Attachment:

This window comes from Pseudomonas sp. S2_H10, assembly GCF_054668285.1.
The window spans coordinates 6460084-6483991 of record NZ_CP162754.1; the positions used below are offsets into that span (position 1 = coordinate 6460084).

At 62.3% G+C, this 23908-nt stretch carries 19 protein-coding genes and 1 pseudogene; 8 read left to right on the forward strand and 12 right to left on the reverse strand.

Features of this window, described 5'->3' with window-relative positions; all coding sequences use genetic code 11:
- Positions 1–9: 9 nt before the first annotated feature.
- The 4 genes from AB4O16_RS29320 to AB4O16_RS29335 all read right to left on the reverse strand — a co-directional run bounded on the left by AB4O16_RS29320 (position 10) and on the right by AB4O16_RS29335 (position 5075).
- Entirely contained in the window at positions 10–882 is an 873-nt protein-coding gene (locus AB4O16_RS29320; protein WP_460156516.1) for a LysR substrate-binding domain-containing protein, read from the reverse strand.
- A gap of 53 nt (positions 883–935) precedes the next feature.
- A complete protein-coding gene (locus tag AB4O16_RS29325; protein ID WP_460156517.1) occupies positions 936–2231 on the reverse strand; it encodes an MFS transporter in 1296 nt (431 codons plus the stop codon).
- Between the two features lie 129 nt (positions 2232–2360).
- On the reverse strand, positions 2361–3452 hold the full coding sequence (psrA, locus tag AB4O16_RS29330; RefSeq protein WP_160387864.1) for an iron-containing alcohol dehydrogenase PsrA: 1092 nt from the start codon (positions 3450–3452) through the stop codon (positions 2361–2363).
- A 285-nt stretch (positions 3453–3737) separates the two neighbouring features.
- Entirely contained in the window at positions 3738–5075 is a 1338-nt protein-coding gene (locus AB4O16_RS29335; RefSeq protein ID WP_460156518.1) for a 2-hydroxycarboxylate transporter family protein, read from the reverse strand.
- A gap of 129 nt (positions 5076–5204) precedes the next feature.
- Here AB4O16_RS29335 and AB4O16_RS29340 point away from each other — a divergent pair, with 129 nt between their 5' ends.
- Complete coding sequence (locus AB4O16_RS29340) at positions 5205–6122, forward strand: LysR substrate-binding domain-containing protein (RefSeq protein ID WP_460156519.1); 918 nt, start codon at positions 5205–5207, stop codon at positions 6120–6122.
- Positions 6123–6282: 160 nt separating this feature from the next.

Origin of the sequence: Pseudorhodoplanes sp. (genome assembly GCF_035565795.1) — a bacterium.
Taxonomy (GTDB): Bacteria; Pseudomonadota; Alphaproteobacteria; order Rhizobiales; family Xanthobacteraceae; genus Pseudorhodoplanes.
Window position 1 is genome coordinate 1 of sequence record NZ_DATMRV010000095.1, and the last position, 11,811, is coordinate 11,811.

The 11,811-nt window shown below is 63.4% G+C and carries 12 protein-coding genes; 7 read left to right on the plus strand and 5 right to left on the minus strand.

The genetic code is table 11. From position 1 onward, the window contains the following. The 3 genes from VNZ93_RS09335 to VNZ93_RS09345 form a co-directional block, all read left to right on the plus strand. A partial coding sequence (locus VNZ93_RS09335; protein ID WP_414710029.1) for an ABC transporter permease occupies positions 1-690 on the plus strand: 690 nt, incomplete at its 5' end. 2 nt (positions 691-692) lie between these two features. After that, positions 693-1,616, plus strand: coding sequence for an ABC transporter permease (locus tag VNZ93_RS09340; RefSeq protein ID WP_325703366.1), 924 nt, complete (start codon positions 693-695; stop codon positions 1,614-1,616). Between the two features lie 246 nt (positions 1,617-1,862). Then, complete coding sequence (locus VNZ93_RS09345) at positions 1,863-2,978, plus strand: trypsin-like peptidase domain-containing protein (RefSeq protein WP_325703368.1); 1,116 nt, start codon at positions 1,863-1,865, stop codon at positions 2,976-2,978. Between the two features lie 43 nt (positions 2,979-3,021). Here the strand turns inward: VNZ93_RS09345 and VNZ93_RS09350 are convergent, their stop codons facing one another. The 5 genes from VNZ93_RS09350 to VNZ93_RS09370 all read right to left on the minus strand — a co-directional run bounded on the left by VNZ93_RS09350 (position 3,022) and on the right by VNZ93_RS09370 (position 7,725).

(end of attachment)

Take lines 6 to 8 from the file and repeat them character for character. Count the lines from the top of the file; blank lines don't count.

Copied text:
- The 4 genes from AB4O16_RS29320 to AB4O16_RS29335 all read right to left on the reverse strand — a co-directional run bounded on the left by AB4O16_RS29320 (position 10) and on the right by AB4O16_RS29335 (position 5075).
- Entirely contained in the window at positions 10–882 is an 873-nt protein-coding gene (locus AB4O16_RS29320; protein WP_460156516.1) for a LysR substrate-binding domain-containing protein, read from the reverse strand.
- A gap of 53 nt (positions 883–935) precedes the next feature.